While FreeCAD isn’t the most accessible free CAD software out there, it’s sufficiently intuitive and well-thought-out that beginners can conquer the learning curve without too much frustration.

2. TinkerCAD

  • Price: Free
  • Operating System Compatibility: Browser-based
  • Supported File Formats: STL, OBJ, GLB, SVG
Image Source: 3DSourced.

Designed by Autodesk, the software developer responsible for AutoCAD, Maya, and Fusion 360, TinkerCAD aims to offer a free and undaunting introduction to 3D modeling.

The only hoop-jumping you’ll need to contend with is creating a free account, useful for saving your designs on the free provided cloud storage space. Otherwise, there’s no cap on features and use.

Better yet, TinkerCAD is browser-based, so no local installation is required.

TinkerCAD revolves around placing basic geometric shapes and rotating, adjusting, and moving these to generate designs. 

Tooltips framed as quick lessons accompany your initial time with TinkerCAD, walking you through all the most essential features and controls. For beginners, TinkerCAD offers quick lessons to run you through the basics and guided free projects to hone your skills.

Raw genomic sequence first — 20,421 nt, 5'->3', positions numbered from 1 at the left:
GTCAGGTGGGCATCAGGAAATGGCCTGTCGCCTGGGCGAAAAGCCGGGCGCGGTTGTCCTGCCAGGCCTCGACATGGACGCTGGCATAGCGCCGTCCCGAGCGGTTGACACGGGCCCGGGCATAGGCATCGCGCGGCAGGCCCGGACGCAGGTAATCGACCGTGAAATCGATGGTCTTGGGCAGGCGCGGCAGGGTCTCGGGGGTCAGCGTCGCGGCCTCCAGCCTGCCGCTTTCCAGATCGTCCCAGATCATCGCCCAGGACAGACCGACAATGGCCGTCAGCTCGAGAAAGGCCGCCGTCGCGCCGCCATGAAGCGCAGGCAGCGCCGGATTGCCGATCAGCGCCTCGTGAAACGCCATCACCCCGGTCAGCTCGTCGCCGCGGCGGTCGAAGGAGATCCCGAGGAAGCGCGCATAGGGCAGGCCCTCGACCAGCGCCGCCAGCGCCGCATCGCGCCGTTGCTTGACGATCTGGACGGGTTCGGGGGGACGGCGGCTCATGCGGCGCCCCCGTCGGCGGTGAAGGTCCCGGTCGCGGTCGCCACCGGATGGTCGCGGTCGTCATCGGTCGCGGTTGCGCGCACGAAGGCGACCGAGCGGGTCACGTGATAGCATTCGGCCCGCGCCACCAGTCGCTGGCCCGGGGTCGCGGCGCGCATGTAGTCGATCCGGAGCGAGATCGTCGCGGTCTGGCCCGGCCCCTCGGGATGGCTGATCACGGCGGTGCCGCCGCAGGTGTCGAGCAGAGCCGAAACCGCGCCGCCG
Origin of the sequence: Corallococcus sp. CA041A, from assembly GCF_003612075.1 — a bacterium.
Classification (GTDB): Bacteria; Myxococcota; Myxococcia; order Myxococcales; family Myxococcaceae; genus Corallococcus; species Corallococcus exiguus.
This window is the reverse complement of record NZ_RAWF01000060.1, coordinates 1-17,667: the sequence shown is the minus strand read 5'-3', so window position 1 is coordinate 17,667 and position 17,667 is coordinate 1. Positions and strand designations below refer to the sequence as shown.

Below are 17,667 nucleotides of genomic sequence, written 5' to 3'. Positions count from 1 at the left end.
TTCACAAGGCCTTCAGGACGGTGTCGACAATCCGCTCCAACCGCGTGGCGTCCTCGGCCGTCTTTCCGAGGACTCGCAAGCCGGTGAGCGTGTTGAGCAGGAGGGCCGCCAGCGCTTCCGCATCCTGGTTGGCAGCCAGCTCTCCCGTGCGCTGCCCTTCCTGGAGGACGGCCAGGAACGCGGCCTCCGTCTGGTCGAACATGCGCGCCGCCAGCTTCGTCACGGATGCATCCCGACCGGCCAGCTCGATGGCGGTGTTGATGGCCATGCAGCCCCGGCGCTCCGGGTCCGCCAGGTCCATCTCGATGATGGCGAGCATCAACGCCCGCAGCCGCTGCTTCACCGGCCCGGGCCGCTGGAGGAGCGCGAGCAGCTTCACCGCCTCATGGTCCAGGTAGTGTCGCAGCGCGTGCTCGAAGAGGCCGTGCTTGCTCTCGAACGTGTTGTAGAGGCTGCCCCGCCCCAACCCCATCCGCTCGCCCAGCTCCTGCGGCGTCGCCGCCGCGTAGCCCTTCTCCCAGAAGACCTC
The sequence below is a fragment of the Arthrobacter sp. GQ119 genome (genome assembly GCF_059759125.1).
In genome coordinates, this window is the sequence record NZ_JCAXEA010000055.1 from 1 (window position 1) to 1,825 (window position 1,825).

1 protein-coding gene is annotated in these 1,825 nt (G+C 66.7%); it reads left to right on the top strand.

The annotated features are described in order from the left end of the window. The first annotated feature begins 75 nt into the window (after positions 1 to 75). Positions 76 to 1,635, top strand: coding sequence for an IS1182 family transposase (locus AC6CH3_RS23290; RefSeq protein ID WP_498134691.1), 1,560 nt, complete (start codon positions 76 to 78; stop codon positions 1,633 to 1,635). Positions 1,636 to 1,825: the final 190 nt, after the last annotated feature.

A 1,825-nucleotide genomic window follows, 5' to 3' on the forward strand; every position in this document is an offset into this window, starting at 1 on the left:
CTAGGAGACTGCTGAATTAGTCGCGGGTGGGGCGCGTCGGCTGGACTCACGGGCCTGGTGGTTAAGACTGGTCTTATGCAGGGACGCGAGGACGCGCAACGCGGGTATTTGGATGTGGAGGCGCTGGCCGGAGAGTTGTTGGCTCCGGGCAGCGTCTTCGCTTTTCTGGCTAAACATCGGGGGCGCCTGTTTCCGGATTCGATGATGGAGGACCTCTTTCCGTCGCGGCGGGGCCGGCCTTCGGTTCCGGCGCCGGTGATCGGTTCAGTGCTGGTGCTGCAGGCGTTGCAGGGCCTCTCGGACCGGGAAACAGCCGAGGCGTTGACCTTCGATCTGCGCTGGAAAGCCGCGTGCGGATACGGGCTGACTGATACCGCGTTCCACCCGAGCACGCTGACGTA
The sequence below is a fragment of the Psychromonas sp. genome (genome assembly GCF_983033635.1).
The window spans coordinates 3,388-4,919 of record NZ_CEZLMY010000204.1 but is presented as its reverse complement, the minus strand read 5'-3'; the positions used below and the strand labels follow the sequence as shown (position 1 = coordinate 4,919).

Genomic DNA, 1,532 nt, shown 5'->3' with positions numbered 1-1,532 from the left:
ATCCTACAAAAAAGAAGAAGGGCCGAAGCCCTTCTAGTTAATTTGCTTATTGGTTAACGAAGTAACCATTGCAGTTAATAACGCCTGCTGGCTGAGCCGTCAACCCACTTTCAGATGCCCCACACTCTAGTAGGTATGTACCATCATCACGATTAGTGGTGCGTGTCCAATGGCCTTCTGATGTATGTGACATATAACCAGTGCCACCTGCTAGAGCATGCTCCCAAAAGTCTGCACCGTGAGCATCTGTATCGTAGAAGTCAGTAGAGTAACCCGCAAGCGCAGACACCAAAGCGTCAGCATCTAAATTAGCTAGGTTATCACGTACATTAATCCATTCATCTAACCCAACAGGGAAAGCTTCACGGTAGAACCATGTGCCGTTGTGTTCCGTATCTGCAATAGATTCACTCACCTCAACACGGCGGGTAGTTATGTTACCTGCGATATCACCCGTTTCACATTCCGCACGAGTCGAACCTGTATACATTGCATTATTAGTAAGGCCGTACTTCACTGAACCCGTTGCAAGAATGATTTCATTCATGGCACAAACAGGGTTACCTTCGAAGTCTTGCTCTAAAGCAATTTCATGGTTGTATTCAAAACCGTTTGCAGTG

The bright and cheerful interface, toolbar, and navigation are as intuitive as they come, simple enough that it’s the CAD software of choice for young learners, green beginners, and classrooms.

As TinkerCAD runs from all browsers, there are no operating system compatibility limitations. You could even use it on your phone, although a larger screen is recommended for a better experience.

While elegant in its simplicity, TinkerCAD is a light offering and very much a beginner tool lacking advanced features for professional applications.

Anyone with any design experience will likely find the block-based design too time-consuming for creating complex models and should instead look to AutoDesk’s big-hitters like Fusion 360.

Best Free CAD Software for More Experienced Designers

3. Fusion 360

  • Price: Free non-commercial license for personal use and full commercial license for startups meeting certain criteria